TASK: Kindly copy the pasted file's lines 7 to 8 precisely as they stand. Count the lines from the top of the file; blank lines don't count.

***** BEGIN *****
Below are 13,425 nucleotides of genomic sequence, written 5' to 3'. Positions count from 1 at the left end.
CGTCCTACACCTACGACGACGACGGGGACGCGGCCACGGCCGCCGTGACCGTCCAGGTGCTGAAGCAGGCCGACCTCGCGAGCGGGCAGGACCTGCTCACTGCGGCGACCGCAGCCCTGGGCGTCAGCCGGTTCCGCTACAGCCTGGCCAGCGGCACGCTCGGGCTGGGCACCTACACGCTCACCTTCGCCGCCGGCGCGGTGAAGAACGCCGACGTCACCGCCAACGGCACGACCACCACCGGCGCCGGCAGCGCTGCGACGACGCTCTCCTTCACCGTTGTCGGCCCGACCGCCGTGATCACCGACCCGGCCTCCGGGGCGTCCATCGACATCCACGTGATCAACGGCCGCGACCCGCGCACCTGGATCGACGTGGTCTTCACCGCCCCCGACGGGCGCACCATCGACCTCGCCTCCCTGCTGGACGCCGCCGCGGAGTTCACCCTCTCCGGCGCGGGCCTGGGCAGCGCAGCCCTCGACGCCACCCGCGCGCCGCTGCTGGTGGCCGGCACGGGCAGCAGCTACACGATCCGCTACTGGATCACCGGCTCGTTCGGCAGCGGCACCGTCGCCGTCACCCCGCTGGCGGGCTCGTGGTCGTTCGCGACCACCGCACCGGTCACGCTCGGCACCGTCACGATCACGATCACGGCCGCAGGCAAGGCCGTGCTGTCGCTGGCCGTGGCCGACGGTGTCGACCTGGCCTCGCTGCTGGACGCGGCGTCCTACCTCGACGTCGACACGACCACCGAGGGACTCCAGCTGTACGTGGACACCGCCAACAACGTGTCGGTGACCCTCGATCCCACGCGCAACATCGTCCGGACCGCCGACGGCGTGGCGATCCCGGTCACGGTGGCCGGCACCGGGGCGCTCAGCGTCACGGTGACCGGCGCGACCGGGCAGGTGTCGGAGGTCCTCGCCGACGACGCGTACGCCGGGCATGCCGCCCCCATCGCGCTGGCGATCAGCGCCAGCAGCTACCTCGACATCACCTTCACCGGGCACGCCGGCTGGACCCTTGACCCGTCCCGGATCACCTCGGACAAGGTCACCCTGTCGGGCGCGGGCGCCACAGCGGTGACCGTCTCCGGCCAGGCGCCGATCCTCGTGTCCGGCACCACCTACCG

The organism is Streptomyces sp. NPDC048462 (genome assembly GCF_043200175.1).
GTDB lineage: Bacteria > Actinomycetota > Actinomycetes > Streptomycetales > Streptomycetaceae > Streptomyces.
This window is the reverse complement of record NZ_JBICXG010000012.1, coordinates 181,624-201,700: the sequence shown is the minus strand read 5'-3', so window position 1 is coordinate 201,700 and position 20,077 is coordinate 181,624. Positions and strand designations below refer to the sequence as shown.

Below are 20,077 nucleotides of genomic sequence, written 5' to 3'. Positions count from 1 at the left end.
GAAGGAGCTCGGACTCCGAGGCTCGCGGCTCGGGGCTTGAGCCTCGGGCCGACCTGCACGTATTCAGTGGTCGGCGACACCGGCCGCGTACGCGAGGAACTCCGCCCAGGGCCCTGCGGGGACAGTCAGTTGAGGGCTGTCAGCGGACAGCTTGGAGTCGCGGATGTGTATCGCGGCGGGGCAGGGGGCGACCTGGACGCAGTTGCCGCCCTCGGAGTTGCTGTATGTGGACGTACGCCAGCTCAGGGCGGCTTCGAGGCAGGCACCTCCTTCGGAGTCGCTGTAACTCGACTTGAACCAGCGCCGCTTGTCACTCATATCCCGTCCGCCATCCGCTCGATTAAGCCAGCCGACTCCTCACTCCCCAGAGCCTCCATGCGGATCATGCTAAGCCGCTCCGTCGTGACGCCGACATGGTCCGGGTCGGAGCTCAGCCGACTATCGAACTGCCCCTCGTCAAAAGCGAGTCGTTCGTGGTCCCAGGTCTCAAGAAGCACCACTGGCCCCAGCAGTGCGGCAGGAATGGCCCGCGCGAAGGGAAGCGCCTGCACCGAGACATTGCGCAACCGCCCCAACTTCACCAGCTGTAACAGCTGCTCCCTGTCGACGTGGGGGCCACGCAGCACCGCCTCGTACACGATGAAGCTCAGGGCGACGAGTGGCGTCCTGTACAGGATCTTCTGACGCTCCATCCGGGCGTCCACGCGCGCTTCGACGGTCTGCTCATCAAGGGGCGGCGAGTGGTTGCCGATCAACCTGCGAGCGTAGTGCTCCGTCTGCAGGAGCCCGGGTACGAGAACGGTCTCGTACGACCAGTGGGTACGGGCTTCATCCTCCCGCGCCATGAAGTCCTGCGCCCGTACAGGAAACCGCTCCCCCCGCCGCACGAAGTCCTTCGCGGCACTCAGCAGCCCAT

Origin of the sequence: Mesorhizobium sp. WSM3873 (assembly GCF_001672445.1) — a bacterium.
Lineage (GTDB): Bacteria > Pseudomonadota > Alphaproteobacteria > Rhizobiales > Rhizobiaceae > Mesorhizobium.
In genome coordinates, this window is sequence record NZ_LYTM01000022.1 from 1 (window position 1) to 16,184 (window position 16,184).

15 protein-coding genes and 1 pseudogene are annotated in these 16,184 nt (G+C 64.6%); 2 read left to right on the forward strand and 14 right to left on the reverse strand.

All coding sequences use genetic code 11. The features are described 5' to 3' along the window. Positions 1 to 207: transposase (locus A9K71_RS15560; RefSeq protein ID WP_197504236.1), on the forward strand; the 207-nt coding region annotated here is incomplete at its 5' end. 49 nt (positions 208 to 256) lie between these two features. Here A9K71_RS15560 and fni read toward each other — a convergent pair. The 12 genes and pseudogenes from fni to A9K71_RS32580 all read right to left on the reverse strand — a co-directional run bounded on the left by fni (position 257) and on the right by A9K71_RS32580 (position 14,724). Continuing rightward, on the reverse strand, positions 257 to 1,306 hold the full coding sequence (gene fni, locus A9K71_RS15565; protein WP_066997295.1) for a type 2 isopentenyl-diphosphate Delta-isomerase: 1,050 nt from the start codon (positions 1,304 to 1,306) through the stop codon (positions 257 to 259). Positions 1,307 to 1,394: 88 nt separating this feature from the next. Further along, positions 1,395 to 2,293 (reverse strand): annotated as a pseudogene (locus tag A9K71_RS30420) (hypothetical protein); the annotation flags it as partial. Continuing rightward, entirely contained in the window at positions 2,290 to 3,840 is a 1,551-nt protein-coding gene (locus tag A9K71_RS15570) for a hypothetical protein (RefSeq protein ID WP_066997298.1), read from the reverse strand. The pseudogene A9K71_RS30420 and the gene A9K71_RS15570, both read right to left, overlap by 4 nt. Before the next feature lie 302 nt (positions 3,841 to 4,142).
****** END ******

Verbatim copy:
GAAGGAGCTCGGACTCCGAGGCTCGCGGCTCGGGGCTTGAGCCTCGGGCCGACCTGCACGTATTCAGTGGTCGGCGACACCGGCCGCGTACGCGAGGAACTCCGCCCAGGGCCCTGCGGGGACAGTCAGTTGAGGGCTGTCAGCGGACAGCTTGGAGTCGCGGATGTGTATCGCGGCGGGGCAGGGGGCGACCTGGACGCAGTTGCCGCCCTCGGAGTTGCTGTATGTGGACGTACGCCAGCTCAGGGCGGCTTCGAGGCAGGCACCTCCTTCGGAGTCGCTGTAACTCGACTTGAACCAGCGCCGCTTGTCACTCATATCCCGTCCGCCATCCGCTCGATTAAGCCAGCCGACTCCTCACTCCCCAGAGCCTCCATGCGGATCATGCTAAGCCGCTCCGTCGTGACGCCGACATGGTCCGGGTCGGAGCTCAGCCGACTATCGAACTGCCCCTCGTCAAAAGCGAGTCGTTCGTGGTCCCAGGTCTCAAGAAGCACCACTGGCCCCAGCAGTGCGGCAGGAATGGCCCGCGCGAAGGGAAGCGCCTGCACCGAGACATTGCGCAACCGCCCCAACTTCACCAGCTGTAACAGCTGCTCCCTGTCGACGTGGGGGCCACGCAGCACCGCCTCGTACACGATGAAGCTCAGGGCGACGAGTGGCGTCCTGTACAGGATCTTCTGACGCTCCATCCGGGCGTCCACGCGCGCTTCGACGGTCTGCTCATCAAGGGGCGGCGAGTGGTTGCCGATCAACCTGCGAGCGTAGTGCTCCGTCTGCAGGAGCCCGGGTACGAGAACGGTCTCGTACGACCAGTGGGTACGGGCTTCATCCTCCCGCGCCATGAAGTCCTGCGCCCGTACAGGAAACCGCTCCCCCCGCCGCACGAAGTCCTTCGCGGCACTCAGCAGCCCAT

Origin of the sequence: Mesorhizobium sp. WSM3873 (assembly GCF_001672445.1) — a bacterium.